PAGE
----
RisksBy Mayo Clinic Staff
Performing a testicular self-exam doesn't pose any direct risks. However, if you notice something unusual that concerns you, the follow-up exams might lead to unnecessary worry and medical tests.
For example, if you discover a suspicious lump, you may undergo tests to determine its cause. This could involve blood tests, ultrasound exams or a procedure to remove testicle tissue for examination (biopsy).
If the lump turns out to be noncancerous (benign), you might feel that you've undergone an invasive procedure unnecessarily.
Nov. 22, 2014
- Testicular cancer screening (PDQ). National Cancer Institute. http://www.cancer.gov/cancertopics/pdq/screening/testicular/HealthProfessional. Accessed June 19, 2014.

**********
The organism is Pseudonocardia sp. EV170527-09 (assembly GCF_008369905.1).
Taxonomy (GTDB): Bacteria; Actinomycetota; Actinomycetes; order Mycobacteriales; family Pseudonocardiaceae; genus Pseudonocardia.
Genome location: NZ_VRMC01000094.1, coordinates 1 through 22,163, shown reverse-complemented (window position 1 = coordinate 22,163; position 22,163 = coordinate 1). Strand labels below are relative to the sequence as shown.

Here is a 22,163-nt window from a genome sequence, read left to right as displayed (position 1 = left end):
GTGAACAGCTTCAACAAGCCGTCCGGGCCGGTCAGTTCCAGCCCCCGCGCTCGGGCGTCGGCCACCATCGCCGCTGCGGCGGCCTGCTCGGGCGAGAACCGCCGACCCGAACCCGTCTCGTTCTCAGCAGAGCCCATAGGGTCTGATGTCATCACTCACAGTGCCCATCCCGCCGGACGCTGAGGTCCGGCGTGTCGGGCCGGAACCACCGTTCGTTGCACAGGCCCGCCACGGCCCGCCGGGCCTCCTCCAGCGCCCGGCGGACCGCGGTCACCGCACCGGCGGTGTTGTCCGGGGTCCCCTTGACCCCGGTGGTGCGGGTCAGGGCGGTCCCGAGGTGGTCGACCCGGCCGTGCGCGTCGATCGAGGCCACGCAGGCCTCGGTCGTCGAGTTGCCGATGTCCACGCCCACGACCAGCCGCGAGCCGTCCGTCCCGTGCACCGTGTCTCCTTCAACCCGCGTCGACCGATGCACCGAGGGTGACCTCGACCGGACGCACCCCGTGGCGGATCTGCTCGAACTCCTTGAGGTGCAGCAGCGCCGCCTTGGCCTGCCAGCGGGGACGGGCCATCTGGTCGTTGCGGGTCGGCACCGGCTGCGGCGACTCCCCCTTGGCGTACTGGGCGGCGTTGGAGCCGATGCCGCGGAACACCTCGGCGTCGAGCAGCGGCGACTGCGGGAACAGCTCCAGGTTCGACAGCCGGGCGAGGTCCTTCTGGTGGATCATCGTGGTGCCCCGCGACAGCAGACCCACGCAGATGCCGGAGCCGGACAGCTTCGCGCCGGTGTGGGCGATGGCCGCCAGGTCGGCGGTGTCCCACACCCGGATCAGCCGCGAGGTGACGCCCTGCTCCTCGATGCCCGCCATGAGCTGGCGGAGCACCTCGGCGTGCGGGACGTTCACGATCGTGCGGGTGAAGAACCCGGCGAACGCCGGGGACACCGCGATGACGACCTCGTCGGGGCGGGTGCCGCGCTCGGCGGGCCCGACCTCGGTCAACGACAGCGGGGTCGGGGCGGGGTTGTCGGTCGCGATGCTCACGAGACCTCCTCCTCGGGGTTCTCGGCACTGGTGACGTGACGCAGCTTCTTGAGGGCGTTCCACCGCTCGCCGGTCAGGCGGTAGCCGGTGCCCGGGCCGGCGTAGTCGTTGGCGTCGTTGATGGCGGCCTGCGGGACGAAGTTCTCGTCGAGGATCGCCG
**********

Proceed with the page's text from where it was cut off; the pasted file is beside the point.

- Smith RA, et al. Cancer Screening in the United States, 2014: A review of current American Cancer Society guidelines and current issues in cancer screening. CA: A Cancer Journal for Clinicians. 2014;64:30.
- Screening for testicular cancer. Rockville, Md.: U.S. Preventive Services Task Force. http://www.uspreventiveservicestaskforce.org/uspstf/uspstest.htm. Accessed June 19, 2014.
- Testicular cancer: Symptoms and signs. Cancer.net. http://www.cancer.net/cancer-types/testicular-cancer/symptoms-and-signs. Accessed Oct. 14, 2014.
- Testicular self‐examination (TSE). Urology Care Foundation. http://www.urologyhealth.org/urology/index.cfm?article=101&display=1. Accessed June 20, 2014.